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Gina's Giant Wall Clock

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Apart from the size, being 3D printed and powered by Arduino and stepper motor, the main difference with this clock is the gear train.  This uses "epicyclic gearing".  I discovered it when I was doing an online search for wooden clocks which also fascinate me.

The principle involved is that when a pinion is moved round two spur gears on the same axle, with just one tooth difference and one gear is fixed, the moving gear rotates by one tooth for each revolution of the axis of the pinion. So if the fixed gear has 59 teeth and the moving gear 60 teeth the gear ratio between the rotation of the pinion axle and the moving gear is 60:1. This is the ratio required for seconds to minutes in a clock.

When the gears are different by two teeth the moving gear turns by two teeth for each revolution of the pinion axle thus if the gears have 22 and 24 teeth the gear ratio becomes 24:2 = 12:1. This is the minutes to hours ratio.

Close up of the gears.




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This photo shows an early version of the clock.  The dial and hands looked overpowering in reality so I changed to a more streamlined design as in the second photo.



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This is not the end of the story - there were a couple of difficulties.  Firstly, setting the time.  Although the clock could be advanced by turning the seconds wheel, this would have taken a long time so a slipping clutch was needed between the gear drive and the minute hand and gear.  Secondly, a more technical little problem.  The stepper motor takes 200 pulses per revolution whereas the RealTimeClock module used to make the clock keep time, worked in powers of 2.  Initially, I used a pair of printed spur gears but these were noisy so I abandoned that idea and put my mind to a programming solution.

I will continue to explain how I designed and produced the slipping clutch and maybe post the code for the Arduino and circuit diagram.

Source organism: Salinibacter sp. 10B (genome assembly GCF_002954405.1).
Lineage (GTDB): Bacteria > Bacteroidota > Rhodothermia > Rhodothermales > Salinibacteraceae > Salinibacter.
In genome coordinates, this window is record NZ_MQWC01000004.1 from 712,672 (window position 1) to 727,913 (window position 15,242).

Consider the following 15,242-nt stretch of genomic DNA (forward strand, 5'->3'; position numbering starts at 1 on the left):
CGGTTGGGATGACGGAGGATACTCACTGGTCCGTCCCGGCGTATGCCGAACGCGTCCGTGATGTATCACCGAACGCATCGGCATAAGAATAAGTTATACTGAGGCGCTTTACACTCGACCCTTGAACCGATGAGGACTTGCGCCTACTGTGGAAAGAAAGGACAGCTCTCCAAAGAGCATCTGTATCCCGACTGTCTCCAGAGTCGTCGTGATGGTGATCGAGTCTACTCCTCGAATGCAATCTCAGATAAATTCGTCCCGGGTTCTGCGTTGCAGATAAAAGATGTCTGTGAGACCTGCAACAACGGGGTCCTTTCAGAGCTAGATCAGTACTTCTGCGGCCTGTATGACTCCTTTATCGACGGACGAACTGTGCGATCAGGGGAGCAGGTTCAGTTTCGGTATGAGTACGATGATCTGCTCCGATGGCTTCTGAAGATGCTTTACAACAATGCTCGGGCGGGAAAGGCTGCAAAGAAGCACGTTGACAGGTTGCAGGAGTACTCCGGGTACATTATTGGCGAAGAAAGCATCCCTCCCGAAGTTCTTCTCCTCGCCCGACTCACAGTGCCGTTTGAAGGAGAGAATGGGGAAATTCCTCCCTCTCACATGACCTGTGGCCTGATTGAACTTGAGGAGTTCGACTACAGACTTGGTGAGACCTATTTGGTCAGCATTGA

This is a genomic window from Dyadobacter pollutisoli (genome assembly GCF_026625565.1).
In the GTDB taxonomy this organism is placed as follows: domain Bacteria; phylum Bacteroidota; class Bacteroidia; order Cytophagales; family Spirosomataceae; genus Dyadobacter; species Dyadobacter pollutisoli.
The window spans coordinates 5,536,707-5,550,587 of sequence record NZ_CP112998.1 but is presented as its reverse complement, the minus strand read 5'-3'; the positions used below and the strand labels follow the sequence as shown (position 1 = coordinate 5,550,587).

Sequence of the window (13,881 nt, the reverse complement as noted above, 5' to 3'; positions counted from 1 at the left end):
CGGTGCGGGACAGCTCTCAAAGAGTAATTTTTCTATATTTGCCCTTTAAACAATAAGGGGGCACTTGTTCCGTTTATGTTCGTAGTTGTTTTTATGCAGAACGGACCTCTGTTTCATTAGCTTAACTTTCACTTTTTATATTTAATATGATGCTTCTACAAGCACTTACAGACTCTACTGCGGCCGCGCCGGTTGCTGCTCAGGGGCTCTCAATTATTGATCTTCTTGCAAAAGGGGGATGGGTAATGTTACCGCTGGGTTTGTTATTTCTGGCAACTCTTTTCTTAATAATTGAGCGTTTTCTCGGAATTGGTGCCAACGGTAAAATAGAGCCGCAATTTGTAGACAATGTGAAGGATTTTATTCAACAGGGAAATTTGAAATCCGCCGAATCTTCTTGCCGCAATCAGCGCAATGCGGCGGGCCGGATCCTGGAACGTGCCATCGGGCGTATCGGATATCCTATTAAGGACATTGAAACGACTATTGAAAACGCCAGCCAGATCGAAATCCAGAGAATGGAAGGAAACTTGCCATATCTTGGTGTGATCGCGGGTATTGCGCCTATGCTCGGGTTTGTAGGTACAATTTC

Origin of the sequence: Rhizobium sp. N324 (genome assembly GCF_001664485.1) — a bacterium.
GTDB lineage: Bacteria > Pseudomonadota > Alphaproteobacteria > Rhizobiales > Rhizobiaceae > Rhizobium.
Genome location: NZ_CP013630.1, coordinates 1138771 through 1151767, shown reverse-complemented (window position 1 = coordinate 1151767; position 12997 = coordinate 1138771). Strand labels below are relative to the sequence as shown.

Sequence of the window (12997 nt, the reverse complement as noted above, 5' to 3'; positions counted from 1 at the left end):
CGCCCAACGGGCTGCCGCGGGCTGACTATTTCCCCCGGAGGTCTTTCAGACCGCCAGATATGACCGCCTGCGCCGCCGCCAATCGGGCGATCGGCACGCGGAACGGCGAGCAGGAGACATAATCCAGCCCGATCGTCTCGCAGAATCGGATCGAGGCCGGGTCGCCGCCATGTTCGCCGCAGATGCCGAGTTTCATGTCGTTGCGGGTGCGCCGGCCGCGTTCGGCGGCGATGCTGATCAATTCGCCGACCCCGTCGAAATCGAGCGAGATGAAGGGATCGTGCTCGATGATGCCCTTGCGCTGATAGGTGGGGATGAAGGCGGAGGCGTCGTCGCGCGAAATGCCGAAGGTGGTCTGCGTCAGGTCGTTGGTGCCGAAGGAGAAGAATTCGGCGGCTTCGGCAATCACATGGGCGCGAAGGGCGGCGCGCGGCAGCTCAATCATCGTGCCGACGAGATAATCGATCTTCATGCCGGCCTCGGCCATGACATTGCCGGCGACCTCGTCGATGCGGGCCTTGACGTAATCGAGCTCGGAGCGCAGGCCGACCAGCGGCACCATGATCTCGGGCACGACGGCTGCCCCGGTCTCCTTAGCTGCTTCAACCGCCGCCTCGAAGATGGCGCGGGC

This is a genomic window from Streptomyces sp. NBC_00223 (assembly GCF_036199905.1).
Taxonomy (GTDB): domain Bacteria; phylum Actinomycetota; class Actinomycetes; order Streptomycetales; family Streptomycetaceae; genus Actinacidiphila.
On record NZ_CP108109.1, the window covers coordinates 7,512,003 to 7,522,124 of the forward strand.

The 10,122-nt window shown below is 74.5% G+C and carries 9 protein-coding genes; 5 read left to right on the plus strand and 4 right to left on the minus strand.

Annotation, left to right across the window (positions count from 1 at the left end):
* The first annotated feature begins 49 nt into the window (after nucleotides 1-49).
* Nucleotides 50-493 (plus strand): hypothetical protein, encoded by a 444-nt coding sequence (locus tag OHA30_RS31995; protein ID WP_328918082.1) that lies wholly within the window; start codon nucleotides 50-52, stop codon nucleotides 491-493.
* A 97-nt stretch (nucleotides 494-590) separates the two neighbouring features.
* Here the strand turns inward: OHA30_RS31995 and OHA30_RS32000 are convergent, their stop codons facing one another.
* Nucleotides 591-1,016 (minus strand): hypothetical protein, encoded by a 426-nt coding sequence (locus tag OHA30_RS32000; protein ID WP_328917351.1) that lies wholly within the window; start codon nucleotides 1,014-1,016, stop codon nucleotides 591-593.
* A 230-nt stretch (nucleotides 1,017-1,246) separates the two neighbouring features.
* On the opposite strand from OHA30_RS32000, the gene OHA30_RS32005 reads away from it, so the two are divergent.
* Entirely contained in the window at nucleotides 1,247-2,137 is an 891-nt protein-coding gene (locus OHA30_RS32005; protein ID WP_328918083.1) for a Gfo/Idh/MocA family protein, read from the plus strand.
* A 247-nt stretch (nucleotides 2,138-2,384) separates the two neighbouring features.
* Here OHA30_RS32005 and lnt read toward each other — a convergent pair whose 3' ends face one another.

To be continued...

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  • 6 months later...


There were two things I mentioned earlier that needed sorting out.  A slipping clutch system for setting the time and getting rid of the gears.  Also, the stepper motor was quite noisy when fed from the A4988 stepper driver so I changed this for the TMC2100 which makes stepper motors very quiet when used in a special mode called "stealthChop".


Now to the gears :-  The 25:32 gears that provided the 1 second drive to the seconds wheel were far from quiet in spite of being accurately printed.  There are possible ways of improving the gears such as helical teeth but this mainly applies to machined gears.  Printed helical gears will be rough due to the layers.  Consequently, I looked into the possibility of just using code in the Arduino sketch.


The RTC module is capable of producing square waves of 32kHz, 8192Hz, 4096Hz, 1024Hz and 1Hz.  The stepper motor has 200 steps per revolution or 3200 steps/rev with 16x microstepping.  The TMC2100 only does "quiet" in 16x or 4x microstepping.


One thought was to apply a time correction every so often to keep the clock in time.  ie. using the 32KHz (actually 32768Hz) gives a ratio of 10.24 for 3200 microsteps per second so a correction of 24 counts per 1000 or 3 in 25. 


Another thought was to generate pulses controlled by the Arduino clock such that a number of them finish just short of the fixed time.  eg. produce 3200 pulses in just short of a second and use the 1Hz square wave to restart the sequence.  The 1Hz is a symmetrical square wave so timing can be taken from both edges resulting in two smaller gaps in the pulse train to the motor rather than one larger one each second.

Edited by Gina
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Final sketch.  Had to use a screenshot to keep the colour coding as this forum doesn't support code mode.  Click on it to expand.

Edited by Gina
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Gradually finding parts of this project.  Sorry this thread is rather disjointed.


This is the block diagram.  The A4988 stepper driver was replaced with the TMC2100 quiet driver.  Oh and the power is 9v at 200mA.609231992_Screenshotfrom2018-11-1113-26-49.png.5dbc8ad84760e8507d0d2def51641ceb.png

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Found an early example of the slipping clutch. 


Part way through the build with clock parts on the floor.  A version of the slipping clutch can be seen (if you know where to look 😁, see below). 



Here's a blow up of the relevant part of the image.  The light green printed part will have the minute hand attached, while the white inner part is spring loaded and rubs on the inside of the blue gear.  This means that the minute hand can be manually moved with respect to the blue gear that normally drives it.



The other end of the light green part has the (purple) pinion that drives the hours, as shown below.  So the hours follow the minute hand whether driven by the clock or changed by hand.



Minute hand attached.  This minute hand was later replaced by a more elegant slimline version.


Edited by Gina
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